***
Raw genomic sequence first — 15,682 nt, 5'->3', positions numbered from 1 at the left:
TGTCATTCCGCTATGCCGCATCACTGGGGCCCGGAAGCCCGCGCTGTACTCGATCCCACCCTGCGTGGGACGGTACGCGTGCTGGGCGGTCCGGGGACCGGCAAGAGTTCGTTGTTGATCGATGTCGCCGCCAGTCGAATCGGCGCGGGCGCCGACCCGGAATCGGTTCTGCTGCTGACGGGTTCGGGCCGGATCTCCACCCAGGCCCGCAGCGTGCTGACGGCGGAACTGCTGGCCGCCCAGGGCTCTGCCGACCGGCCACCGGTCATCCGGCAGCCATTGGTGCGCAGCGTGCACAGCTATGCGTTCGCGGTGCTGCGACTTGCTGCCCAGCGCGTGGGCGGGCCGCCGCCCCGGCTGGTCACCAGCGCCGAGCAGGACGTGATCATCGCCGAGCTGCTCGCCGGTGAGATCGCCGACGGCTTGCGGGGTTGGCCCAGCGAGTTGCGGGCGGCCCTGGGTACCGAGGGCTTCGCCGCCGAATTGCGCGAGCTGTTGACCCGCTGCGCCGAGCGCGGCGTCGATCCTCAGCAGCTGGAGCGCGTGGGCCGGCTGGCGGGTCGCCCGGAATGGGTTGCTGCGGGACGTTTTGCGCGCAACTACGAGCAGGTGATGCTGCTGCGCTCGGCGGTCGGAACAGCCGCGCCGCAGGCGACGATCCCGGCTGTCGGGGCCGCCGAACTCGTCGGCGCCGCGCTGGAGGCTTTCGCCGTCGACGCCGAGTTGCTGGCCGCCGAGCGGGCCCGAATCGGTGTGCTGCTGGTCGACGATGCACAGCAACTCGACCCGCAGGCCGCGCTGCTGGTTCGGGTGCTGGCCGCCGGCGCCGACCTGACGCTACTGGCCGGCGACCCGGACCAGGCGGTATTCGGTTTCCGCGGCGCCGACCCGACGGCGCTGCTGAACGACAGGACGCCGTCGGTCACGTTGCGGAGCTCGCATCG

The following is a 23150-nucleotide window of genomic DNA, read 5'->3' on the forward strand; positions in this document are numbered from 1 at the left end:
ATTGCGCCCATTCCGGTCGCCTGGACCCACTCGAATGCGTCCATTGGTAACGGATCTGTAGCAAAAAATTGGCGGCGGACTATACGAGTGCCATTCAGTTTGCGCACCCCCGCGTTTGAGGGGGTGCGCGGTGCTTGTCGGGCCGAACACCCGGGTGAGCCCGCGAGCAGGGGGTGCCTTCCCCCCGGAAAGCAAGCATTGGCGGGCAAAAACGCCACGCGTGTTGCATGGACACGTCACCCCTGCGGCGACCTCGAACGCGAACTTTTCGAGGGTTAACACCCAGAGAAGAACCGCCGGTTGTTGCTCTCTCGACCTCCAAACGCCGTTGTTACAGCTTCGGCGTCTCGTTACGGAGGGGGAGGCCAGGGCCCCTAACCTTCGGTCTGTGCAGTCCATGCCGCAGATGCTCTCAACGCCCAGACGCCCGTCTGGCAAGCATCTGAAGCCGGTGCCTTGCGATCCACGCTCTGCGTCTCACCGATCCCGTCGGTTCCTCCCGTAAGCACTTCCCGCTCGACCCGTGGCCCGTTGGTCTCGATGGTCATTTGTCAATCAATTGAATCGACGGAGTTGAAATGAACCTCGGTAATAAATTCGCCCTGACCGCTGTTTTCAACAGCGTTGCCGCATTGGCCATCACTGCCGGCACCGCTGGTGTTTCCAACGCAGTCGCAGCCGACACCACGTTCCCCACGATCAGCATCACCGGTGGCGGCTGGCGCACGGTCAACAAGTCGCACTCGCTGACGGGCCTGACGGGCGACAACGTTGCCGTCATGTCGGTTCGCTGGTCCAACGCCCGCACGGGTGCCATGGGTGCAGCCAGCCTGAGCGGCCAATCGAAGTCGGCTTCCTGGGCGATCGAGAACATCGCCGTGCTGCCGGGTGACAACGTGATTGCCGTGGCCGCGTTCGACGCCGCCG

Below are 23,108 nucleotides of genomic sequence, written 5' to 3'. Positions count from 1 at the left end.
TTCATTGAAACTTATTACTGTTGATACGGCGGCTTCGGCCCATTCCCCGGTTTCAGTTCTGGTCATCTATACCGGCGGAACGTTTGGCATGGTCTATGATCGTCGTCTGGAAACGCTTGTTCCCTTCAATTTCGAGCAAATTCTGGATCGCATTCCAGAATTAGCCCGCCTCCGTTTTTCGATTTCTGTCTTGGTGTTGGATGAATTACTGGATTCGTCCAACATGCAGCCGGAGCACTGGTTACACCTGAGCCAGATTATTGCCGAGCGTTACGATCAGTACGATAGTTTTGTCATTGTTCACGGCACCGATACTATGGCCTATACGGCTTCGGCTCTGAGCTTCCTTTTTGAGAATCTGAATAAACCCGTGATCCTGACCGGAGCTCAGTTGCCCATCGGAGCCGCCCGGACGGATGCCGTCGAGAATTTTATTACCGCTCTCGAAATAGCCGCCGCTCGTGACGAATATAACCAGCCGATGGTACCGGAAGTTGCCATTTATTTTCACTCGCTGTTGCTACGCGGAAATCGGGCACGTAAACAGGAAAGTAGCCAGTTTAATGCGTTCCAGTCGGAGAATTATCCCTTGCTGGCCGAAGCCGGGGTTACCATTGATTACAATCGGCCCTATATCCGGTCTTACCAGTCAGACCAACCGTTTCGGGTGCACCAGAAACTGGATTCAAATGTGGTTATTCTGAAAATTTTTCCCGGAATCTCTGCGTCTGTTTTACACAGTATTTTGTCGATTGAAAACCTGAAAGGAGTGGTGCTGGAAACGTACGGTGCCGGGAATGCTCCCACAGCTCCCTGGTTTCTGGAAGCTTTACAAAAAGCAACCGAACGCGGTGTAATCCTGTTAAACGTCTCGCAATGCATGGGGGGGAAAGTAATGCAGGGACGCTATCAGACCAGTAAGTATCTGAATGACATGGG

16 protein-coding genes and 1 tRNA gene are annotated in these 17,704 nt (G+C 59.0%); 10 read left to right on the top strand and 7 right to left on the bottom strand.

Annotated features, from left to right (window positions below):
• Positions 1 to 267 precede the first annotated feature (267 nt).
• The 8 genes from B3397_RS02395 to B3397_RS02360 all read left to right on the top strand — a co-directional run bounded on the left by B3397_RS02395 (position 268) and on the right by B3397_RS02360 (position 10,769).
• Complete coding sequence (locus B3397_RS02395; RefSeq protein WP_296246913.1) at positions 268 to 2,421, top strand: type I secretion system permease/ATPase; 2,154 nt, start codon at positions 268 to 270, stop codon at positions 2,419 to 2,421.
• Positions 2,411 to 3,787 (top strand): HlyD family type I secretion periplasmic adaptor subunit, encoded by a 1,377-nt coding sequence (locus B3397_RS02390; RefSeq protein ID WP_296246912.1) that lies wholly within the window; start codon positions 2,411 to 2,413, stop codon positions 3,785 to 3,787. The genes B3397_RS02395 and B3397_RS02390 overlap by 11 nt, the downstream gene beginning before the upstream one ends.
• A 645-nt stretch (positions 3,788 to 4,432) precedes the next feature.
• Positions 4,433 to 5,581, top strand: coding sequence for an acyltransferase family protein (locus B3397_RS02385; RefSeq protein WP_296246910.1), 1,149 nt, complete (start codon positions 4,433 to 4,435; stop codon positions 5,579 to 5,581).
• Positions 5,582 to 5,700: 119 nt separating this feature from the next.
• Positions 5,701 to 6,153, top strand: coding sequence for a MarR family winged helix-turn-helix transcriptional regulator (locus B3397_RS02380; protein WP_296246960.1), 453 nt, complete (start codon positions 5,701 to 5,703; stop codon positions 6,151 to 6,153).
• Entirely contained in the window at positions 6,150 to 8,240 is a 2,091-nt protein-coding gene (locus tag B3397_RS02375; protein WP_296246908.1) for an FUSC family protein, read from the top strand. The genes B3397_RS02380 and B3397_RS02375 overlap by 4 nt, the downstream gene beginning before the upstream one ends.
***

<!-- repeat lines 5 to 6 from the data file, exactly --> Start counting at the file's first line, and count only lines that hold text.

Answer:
Below are 23,108 nucleotides of genomic sequence, written 5' to 3'. Positions count from 1 at the left end.
TTCATTGAAACTTATTACTGTTGATACGGCGGCTTCGGCCCATTCCCCGGTTTCAGTTCTGGTCATCTATACCGGCGGAACGTTTGGCATGGTCTATGATCGTCGTCTGGAAACGCTTGTTCCCTTCAATTTCGAGCAAATTCTGGATCGCATTCCAGAATTAGCCCGCCTCCGTTTTTCGATTTCTGTCTTGGTGTTGGATGAATTACTGGATTCGTCCAACATGCAGCCGGAGCACTGGTTACACCTGAGCCAGATTATTGCCGAGCGTTACGATCAGTACGATAGTTTTGTCATTGTTCACGGCACCGATACTATGGCCTATACGGCTTCGGCTCTGAGCTTCCTTTTTGAGAATCTGAATAAACCCGTGATCCTGACCGGAGCTCAGTTGCCCATCGGAGCCGCCCGGACGGATGCCGTCGAGAATTTTATTACCGCTCTCGAAATAGCCGCCGCTCGTGACGAATATAACCAGCCGATGGTACCGGAAGTTGCCATTTATTTTCACTCGCTGTTGCTACGCGGAAATCGGGCACGTAAACAGGAAAGTAGCCAGTTTAATGCGTTCCAGTCGGAGAATTATCCCTTGCTGGCCGAAGCCGGGGTTACCATTGATTACAATCGGCCCTATATCCGGTCTTACCAGTCAGACCAACCGTTTCGGGTGCACCAGAAACTGGATTCAAATGTGGTTATTCTGAAAATTTTTCCCGGAATCTCTGCGTCTGTTTTACACAGTATTTTGTCGATTGAAAACCTGAAAGGAGTGGTGCTGGAAACGTACGGTGCCGGGAATGCTCCCACAGCTCCCTGGTTTCTGGAAGCTTTACAAAAAGCAACCGAACGCGGTGTAATCCTGTTAAACGTCTCGCAATGCATGGGGGGGAAAGTAATGCAGGGACGCTATCAGACCAGTAAGTATCTGAATGACATGGG